From the Study Designer, you only need a single click to publish your study to OpenClinica’s test or production RTE (run time environment).

What you don’t see, running behind the scenes, is all of the automation, API calls, and modules associated with getting all your events, forms, definitions ready for go live. This is another example of powerful capabilities wrapped within a friendly, easy to use interface.

Publishing to your dedicated test environment, your team can perform all the training and testing required until you are ready to one-click publish to production. And don’t stress when the all too certain protocol amendments occur. You can make your study modifications quickly, whether event-based or form-based in the study designer. Rest assured, OpenClinica has fail-safe mechanisms for preserving study and data integrity.

Your stakeholders will be impressed at how you can turn around changes in hours, not not weeks.

No more long build times that bleed into study execution

No more advanced technical demands on data managers

No more wasted time in reviewing and publishing your study

See efficiency gains live – get a demo now.

Supporting RECOVERY for Covid-19

The largest randomized clinical trial for #Covid-19 treatments is making great strides in adaptively testing the treatment options for the UK and the entire world population. We are proud to support the efforts of Oxford University’s Nuffield Department of Population Health, and Nuffield Department of Medicine, with capturing the critical trial data and enabling the flexibility of the adaptive platform method.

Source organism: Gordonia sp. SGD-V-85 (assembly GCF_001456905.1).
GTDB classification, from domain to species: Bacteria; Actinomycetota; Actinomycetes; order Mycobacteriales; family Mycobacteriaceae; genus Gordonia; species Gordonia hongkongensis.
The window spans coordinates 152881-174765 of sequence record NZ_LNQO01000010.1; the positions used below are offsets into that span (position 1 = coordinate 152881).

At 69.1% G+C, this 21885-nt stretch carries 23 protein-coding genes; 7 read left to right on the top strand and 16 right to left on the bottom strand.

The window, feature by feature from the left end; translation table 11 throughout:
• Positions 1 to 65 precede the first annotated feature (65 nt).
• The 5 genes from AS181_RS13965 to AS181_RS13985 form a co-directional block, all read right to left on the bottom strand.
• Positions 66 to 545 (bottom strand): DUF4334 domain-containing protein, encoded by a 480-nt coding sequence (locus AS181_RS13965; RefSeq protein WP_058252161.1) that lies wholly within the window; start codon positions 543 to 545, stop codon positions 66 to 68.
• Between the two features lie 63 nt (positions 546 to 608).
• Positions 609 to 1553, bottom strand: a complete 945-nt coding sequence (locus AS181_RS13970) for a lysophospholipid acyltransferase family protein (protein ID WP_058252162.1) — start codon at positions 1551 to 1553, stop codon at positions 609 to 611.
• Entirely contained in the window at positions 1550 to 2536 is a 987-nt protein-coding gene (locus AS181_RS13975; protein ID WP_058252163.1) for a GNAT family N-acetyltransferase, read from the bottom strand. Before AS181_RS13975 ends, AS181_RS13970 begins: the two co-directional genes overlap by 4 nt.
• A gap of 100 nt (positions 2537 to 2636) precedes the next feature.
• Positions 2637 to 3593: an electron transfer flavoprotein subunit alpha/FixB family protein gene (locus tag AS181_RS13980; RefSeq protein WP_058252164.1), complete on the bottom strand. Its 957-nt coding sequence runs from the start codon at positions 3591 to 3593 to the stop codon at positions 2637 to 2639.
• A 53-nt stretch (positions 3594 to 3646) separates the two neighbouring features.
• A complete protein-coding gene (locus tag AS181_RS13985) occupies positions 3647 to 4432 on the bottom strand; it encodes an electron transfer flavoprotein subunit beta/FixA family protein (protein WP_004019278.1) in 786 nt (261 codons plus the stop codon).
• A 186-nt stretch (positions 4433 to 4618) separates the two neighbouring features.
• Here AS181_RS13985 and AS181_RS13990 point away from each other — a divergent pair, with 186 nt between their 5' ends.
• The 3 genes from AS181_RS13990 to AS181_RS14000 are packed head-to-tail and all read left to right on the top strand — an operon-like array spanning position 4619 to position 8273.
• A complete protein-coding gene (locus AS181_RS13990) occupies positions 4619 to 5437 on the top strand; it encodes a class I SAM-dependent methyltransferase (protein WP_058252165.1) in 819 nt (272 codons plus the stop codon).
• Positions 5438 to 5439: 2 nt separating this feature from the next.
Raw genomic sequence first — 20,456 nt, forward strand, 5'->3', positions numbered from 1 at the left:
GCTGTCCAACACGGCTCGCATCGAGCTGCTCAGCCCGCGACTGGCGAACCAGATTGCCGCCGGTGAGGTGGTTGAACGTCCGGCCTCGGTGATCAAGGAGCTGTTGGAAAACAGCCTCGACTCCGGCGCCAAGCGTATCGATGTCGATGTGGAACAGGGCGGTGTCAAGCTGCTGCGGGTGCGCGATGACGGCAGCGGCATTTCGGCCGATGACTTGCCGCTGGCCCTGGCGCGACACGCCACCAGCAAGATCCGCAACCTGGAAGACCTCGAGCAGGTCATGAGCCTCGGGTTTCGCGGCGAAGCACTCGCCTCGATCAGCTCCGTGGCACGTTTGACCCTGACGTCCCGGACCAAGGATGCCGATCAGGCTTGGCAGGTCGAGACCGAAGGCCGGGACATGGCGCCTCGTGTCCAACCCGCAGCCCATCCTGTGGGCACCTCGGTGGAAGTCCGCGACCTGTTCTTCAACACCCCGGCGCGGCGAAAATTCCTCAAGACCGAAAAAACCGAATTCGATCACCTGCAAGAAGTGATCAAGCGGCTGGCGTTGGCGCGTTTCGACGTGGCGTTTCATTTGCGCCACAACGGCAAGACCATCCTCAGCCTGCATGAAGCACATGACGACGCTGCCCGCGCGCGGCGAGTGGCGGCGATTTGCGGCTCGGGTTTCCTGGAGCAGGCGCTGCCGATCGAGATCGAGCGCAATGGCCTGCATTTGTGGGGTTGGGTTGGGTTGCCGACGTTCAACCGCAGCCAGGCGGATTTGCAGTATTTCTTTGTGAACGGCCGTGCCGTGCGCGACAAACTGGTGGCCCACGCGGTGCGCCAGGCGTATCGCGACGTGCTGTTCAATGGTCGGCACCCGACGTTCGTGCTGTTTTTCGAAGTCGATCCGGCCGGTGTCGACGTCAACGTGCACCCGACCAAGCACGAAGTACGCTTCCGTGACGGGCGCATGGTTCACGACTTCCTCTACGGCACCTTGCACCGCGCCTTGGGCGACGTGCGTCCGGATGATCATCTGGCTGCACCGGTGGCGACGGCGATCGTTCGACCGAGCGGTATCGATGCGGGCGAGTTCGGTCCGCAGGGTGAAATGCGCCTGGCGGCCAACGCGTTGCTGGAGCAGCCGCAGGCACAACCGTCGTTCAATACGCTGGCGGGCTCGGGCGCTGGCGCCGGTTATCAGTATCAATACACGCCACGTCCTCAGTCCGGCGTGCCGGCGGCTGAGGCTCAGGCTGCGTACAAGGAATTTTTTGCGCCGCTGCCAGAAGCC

The trial is being conducted in over 170 NHS hospital sites across the UK with over 10,000 participants to date. Patients who have been admitted to hospital with COVID-19 are invited to take part. The Chief Medical Officers of England, Wales, Scotland and Northern Ireland, and the NHS Medical Director are actively encouraging enrollment in this study and other major studies in the UK.

The trial is being coordinated by researchers at the University of Oxford, led by Peter Horby, Professor of Emerging Infectious Diseases and Global Health in the Nuffield Department of Medicine and Martin Landray, Professor of Medicine and Epidemiology at the Nuffield Department of Population Health.

Trial Treatments

  • Lopinavir-Ritonavir (commonly used to treat HIV)
  • Low-dose Dexamethasone (a type of steroid, which is used in a range of conditions typically to reduce inflammation).
  • Hydroxychloroquine (related to an anti-malarial drug)
  • Azithromycin (a commonly used antibiotic)
  • Tocilizumab (an anti-inflammatory treatment given by injection)

Trial Design

RECOVERY has an “adaptive” design, with data analyzed on a rolling basis so that any beneficial treatments can be identified as soon as possible and ineffective ones dropped from the trial.

“One of the biggest challenges with trial setup was developing the randomization capabilities, which we built in-house,” said Andrew King, Head of Trials Programming. There are several arms that are included in this study with the need for flexibility to enable quick treatment additions and modifications. There is also a second randomization for tocilizumab and standard of care. The randomization data is easily ingested into the randomization forms within OpenClinica, through the API.